Summary: A look at the story of Jairus and the raising of his daughter.
When Jesus had again crossed over by boat to the other side of the lake, a large crowd gathered around him while he was by the lake. Then one of the synagogue rulers, named Jairus, came there. Seeing Jesus, he fell at his feet and pleaded earnestly with him, “My little daughter is dying. Please come and put your hands on her so that she will be healed and live.” So Jesus went with him. While Jesus was still speaking, some men came from the house of Jairus, the synagogue ruler. “Your daughter is dead,’” they said. “Why bother the teacher any more?” Ignoring what they said, Jesus told the synagogue ruler, “Don’t be afraid; just believe.” He did not let anyone follow him except Peter, James and John the brother of James. When they came to the home of the synagogue ruler, Jesus saw a commotion, with people crying and wailing loudly. He went in and said to them, “Why all this commotion and wailing? The child is not dead but asleep.” But they laughed at him. After he put them all out, he took the child’s father and mother and the disciples who were with him, and went in where the child was. He took her by the hand and said to her, “Talitha kown!” (which means, “Little girl, I say to you, get up!”) Immediately the girl stood up and walked around (she was twelve years old). At this they were completely astonished. He gave strict orders not to let anyone know about this, and told them to give her something to eat. Mark 5:21-24, 35-43
I. Jairus was a synagogue ruler, which meant he typically had others to go for him and take care of things on his behalf.
Jairus was not a priest or minister, but rather would be viewed as an elder or deacon of the synagogue. He was the head deacon even.
It was his duty to select the readers or teachers in the synagogue, to examine the discourses of the public speakers, and to see that all things were done with decency and in accordance with ancestral usage.
Jairus was a man of great power, authority and significance.
Jairus was not willing to send a servant to Jesus. He was going there himself. This was his daughter, and he forgot about his position as ruler and only cared about his role as father.
II. Jairus fell at the feet of Jesus. He understood that all things were possible from this position. He laid aside his position of prestige.
As the ruler of a Jewish synagogue, it would not be considered appropriate or acceptable to worship a man.
JAIRUS’ NEEDS WERE MUCH GREATER THAN HIS PRIDE AT THIS POINT. THAT IS WHAT WILL GET THE ATTENTION OF JESUS.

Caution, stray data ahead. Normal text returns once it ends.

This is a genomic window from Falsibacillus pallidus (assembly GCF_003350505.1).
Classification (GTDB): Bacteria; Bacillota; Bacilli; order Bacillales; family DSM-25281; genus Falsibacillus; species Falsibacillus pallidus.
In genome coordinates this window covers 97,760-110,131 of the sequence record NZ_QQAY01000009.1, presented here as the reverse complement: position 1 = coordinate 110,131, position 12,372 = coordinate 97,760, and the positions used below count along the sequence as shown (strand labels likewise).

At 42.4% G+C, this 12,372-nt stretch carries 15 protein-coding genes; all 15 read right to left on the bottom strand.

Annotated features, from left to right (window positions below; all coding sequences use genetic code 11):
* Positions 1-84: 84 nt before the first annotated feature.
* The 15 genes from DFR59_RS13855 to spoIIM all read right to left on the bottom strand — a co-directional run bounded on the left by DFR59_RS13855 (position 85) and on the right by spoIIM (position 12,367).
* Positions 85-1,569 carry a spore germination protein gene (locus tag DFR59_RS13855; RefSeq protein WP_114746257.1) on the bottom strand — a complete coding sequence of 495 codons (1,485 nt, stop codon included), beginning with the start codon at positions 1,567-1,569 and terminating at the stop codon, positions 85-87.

Jairus was desperate, however, and realized that this man, Jesus, had something about Him that no one else had. It is possible that Jairus did not realize yet that Jesus was Messiah as was the case for most Jews of His day.
III. Jairus made his request of Jesus very plain. He didn’t beat around the bush. He was praying earnestly for his daughter.
How often do people come to Jesus in prayer, but never really ask for what they are really needing?
We are encouraged in God’s Word to make our requests known unto the Lord and that is exactly what Jairus was doing.
IV. The desperate and earnest cry of this father caused Jesus to change His direction and go with him.
The desperate cry of someone in need will always get the attention of Jesus.
Throughout the life of Jesus, we read of instances where He stopped or changed His course in response to the cry for help of someone in need.
V. Circumstances arose to rock the faith of Jairus. His daughter was dead.
Jairus must have known when he got to Jesus that his daughter was near death, but would the fact that she was actually dead change his faith?
He stood there as Jesus talked to some woman who had touched him. Didn’t Jesus know the seriousness of his need?
Does it seem sometimes that our needs are put on hold? Does it seem sometimes that God is delaying or sometimes even insensitive to what we are facing?
VI. Jesus directly challenges Jairus to continue to believe.
Jesus is always looking for faith that perseveres.
Jesus was pleased to find that even though circumstances didn’t line up with faith at the moment, Jairus was unwilling to give up hope and belief that Jesus could heal his daughter.
How often do we sacrifice our real need by settling for something less?
What if Jairus would have said, “Never mind, Jesus, just come and speak at my daughter’s funeral.”